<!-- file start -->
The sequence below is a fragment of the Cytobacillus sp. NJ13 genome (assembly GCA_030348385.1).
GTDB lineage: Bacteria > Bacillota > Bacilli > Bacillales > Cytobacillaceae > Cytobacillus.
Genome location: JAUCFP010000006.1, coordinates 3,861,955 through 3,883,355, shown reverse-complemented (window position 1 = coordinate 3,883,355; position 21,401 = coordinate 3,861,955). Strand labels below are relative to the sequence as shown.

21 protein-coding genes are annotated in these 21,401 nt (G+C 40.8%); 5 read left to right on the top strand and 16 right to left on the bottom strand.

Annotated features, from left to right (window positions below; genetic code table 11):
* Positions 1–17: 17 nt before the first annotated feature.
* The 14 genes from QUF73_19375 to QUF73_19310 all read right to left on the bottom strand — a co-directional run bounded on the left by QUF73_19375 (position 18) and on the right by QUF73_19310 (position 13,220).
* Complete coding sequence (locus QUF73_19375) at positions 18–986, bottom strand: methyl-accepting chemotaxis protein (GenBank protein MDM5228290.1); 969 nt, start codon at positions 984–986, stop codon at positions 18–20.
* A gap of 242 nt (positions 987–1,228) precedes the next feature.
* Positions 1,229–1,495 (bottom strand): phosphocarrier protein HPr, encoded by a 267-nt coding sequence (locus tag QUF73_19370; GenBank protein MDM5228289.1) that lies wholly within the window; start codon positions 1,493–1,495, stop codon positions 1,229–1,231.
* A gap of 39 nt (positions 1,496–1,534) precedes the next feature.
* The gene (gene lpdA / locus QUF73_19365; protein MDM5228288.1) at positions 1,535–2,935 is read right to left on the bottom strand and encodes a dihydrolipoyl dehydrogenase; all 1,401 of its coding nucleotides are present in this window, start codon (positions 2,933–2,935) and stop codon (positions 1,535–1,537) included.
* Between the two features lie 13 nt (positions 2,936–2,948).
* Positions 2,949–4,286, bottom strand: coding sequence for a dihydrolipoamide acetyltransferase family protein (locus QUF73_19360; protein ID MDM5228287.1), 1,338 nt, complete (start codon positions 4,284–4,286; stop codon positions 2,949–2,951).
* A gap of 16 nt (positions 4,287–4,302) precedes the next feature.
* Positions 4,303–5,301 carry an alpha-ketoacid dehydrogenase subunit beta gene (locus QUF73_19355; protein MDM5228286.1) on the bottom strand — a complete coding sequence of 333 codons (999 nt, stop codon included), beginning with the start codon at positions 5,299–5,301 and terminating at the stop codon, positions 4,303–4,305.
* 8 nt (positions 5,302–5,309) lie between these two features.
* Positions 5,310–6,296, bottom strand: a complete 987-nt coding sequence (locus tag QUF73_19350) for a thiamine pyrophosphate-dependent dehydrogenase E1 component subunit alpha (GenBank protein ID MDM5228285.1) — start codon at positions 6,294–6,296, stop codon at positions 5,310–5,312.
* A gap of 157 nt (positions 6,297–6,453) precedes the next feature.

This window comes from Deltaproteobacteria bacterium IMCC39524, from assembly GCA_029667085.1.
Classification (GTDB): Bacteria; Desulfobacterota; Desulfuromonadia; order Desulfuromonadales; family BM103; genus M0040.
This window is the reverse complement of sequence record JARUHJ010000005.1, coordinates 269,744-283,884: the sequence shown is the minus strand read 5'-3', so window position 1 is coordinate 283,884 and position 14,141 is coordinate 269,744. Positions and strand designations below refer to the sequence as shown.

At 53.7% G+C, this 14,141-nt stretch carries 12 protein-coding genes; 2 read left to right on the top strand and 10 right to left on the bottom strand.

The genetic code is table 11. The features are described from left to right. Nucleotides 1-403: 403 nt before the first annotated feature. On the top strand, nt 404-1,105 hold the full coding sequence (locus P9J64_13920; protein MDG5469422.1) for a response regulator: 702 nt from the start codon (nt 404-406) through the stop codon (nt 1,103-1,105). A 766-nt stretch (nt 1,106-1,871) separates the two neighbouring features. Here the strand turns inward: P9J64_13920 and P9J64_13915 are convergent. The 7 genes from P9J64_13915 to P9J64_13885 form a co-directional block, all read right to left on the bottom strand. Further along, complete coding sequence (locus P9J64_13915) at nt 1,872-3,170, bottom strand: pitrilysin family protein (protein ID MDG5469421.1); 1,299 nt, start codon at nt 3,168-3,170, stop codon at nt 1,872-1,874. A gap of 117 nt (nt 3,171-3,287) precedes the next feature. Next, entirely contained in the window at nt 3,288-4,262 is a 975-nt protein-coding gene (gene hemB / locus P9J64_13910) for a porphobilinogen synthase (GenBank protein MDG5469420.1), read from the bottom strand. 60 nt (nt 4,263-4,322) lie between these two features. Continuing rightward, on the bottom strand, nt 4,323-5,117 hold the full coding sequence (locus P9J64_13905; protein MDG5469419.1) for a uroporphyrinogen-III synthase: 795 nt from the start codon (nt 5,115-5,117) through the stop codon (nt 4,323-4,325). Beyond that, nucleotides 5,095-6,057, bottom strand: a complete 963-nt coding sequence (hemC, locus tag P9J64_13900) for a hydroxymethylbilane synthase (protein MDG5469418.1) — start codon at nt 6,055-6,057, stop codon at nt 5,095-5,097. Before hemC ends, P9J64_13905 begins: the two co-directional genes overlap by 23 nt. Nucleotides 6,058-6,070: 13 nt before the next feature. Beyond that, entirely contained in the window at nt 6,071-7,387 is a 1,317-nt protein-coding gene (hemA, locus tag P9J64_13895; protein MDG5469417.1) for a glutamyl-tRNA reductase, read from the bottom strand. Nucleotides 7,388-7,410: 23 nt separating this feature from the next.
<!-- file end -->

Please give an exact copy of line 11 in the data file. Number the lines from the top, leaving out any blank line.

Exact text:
* A gap of 39 nt (positions 1,496–1,534) precedes the next feature.